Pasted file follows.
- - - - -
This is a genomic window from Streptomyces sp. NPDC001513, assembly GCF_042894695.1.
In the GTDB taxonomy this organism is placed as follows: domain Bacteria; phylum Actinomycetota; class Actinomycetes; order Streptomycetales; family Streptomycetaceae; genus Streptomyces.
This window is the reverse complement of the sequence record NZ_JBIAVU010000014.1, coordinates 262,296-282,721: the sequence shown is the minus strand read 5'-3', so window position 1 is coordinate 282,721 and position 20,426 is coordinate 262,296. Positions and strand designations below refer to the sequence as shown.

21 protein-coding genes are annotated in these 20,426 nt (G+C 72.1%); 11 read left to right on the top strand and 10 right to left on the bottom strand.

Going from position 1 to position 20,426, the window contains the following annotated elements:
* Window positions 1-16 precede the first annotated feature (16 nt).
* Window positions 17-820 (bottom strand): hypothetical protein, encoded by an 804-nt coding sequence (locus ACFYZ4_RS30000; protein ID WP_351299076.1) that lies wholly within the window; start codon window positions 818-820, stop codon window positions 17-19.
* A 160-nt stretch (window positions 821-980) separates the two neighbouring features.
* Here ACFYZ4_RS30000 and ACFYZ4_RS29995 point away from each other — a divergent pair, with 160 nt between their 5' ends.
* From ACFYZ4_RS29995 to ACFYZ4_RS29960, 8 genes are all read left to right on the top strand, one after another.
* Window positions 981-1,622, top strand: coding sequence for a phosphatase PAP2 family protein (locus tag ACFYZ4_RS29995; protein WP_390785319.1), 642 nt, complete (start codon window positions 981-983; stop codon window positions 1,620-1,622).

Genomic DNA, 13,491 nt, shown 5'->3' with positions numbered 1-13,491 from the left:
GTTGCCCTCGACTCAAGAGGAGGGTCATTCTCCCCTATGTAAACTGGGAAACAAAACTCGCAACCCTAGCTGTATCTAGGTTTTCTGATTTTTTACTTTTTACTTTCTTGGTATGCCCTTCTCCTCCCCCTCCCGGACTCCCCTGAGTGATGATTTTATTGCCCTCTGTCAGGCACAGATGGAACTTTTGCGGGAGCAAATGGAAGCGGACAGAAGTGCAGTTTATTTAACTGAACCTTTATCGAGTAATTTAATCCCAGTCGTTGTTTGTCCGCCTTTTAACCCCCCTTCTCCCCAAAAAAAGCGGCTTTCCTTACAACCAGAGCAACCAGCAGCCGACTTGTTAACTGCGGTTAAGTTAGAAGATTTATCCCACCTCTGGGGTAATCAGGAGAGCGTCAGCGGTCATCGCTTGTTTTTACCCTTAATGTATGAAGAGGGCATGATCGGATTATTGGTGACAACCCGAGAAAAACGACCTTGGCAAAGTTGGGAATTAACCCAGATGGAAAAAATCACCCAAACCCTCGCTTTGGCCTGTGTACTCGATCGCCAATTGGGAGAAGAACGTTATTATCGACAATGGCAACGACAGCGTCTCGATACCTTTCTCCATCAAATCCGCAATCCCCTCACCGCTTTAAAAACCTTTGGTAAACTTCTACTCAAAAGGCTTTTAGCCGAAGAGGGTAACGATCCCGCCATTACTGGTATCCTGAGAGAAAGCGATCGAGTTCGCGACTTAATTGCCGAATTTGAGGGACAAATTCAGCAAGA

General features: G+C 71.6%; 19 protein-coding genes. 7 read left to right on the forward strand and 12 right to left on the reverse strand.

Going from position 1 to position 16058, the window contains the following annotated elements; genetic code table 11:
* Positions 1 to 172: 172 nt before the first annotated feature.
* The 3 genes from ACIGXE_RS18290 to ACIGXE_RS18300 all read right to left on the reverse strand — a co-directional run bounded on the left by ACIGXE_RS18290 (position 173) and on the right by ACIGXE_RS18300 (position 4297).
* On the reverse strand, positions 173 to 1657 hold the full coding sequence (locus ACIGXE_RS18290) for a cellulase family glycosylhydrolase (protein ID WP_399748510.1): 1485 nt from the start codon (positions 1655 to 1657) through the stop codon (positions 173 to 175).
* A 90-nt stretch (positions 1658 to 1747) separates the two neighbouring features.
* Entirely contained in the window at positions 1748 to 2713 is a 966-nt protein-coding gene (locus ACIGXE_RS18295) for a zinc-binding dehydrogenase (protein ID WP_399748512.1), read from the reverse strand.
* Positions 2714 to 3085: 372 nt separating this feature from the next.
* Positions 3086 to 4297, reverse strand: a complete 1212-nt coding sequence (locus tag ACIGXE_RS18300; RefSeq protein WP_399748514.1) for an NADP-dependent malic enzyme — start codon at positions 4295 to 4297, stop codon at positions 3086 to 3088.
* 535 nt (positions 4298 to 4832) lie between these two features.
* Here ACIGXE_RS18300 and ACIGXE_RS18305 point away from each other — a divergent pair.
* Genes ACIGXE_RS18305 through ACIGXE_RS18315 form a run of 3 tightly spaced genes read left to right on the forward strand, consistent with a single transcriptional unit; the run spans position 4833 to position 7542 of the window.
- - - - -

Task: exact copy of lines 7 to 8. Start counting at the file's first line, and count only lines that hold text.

* Window positions 17-820 (bottom strand): hypothetical protein, encoded by an 804-nt coding sequence (locus ACFYZ4_RS30000; protein ID WP_351299076.1) that lies wholly within the window; start codon window positions 818-820, stop codon window positions 17-19.
* A 160-nt stretch (window positions 821-980) separates the two neighbouring features.